The chain was replaced due to mileage (124K) as preventative maintenance. This is what they are telling me:
They started up the car and a terrible racket ensued. they shut it down and they pulled the Head on the passenger side and noticed that the valves were out of line two were higher than all of the rest. They claim the valves were not bent? They claim that they had seated themselves in the head too deeply and that when they disturbed the chain and reassembled this caused the damage. He still swears that the valves were not bent. I'm going to the machine shop today to verify that. The valves had carbon deposits on 5 out of 8 valves and the very front valve looked perfect with the exception of the beige ceramic finish on it. With the naked eye the tops of the pistons are tan as well and the sleeve looks perfect. It sounds as if his claim is that the car may have been running lean and that the valve work was done sometime ago and that someone screwed around with those caps I mentioned.

My point is : How can the car run so well and then come up with all of these problems on a chain replacement?

Is he BS'ing me to get paid for the work, did he make a mistake, did someone go in there before and make a change to sell the car? Its beyond my comprehension.

All comments welcome!
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Last edited by Tom McMenamin; 07-10-2003 at 09:48 AM.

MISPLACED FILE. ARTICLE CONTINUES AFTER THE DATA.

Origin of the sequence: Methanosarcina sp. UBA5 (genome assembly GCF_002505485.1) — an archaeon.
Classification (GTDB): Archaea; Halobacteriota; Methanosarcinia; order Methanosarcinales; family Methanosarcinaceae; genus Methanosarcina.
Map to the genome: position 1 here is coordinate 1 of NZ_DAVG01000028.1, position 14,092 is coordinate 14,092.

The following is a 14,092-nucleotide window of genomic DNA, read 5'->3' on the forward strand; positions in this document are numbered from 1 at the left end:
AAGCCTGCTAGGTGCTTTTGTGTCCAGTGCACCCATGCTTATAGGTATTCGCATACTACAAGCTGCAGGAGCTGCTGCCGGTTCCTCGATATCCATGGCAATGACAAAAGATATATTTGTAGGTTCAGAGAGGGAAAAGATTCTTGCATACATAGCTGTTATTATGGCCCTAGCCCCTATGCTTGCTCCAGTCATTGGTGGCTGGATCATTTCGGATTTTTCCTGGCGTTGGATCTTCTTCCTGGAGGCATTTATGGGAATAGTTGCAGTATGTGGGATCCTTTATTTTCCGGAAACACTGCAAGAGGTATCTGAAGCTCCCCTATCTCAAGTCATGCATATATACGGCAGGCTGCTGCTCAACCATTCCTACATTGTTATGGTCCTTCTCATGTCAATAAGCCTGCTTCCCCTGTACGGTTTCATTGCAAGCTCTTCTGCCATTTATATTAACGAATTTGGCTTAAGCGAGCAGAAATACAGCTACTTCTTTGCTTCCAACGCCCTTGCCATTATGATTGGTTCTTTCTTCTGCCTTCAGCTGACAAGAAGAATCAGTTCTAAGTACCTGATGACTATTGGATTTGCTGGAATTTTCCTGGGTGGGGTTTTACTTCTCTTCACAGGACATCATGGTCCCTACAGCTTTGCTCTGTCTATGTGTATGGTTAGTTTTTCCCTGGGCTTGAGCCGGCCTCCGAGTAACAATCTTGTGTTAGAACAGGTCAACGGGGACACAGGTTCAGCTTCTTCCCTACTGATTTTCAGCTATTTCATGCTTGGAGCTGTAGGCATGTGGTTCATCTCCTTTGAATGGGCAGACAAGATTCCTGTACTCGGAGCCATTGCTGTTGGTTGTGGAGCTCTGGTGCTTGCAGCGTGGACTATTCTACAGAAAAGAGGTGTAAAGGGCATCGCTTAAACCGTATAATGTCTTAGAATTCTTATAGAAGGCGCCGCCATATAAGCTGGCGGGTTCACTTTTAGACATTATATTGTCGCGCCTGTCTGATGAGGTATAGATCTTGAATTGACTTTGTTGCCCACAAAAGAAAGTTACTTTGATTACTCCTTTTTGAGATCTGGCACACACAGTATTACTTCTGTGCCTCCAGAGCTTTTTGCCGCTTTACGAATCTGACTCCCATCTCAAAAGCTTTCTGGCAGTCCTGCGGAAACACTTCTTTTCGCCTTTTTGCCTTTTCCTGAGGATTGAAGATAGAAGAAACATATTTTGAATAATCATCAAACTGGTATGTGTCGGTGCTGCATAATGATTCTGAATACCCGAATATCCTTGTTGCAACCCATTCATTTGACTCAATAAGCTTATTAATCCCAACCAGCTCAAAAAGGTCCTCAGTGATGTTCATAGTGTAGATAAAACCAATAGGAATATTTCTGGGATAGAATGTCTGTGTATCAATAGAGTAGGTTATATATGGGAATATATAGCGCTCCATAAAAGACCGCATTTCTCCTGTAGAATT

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  #30  
Old 07-10-2003, 10:51 AM
moedip
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I am leaving for a 17 hour drive for a funeral in a few minutes in my 560 sel with 180K miles on it. I had the timing chain replaced 2 years ago - on spec - but did not do the upper chain guides or tensioner. I had the parts and was going to do it myself - then the funeral changed the timeline for repair for me. I contacted the Mercedes dealer here and got a firm quote of 3 hours to change the upper guides and tensioner - max price of $350 CDN. using my parts. I took the car in on Tuesday at 8AM. The "new" guy got the job. To make a long story short - I watched most of the time as he stumbled and got help from an experienced tech. He finished the job at 6PM. They honored the firm price of $350 for labor even though the "newbie" took 2 1/2 times longer to do the job. I usually do my own repair work and know how this car should perform. When I got home the idle was rough and lumpy. After inspecting everything I found he forgot to hook up 2 vacuum lines and he broke one in half. 15 min later the car was running great again. I mention this for a reason - if the guys at your indy are giving you the gears to cover up shoddy workmanship - it may be worth your while to pay a Mercedes dealership tech - who knows these motors - to go there and survey the situation and give you a written opinion as to what he thinks really happened. - You might need an expert witness if the dealership you are at now decides not to be nice and you are forced to take legal action. Also the opinions of Steve, as posted above, and other experienced Mercedes Indies should be kept until your shop's "judgement day" - when they give you their "final" price for the work. They could prove helpful in making your point. Just my comment.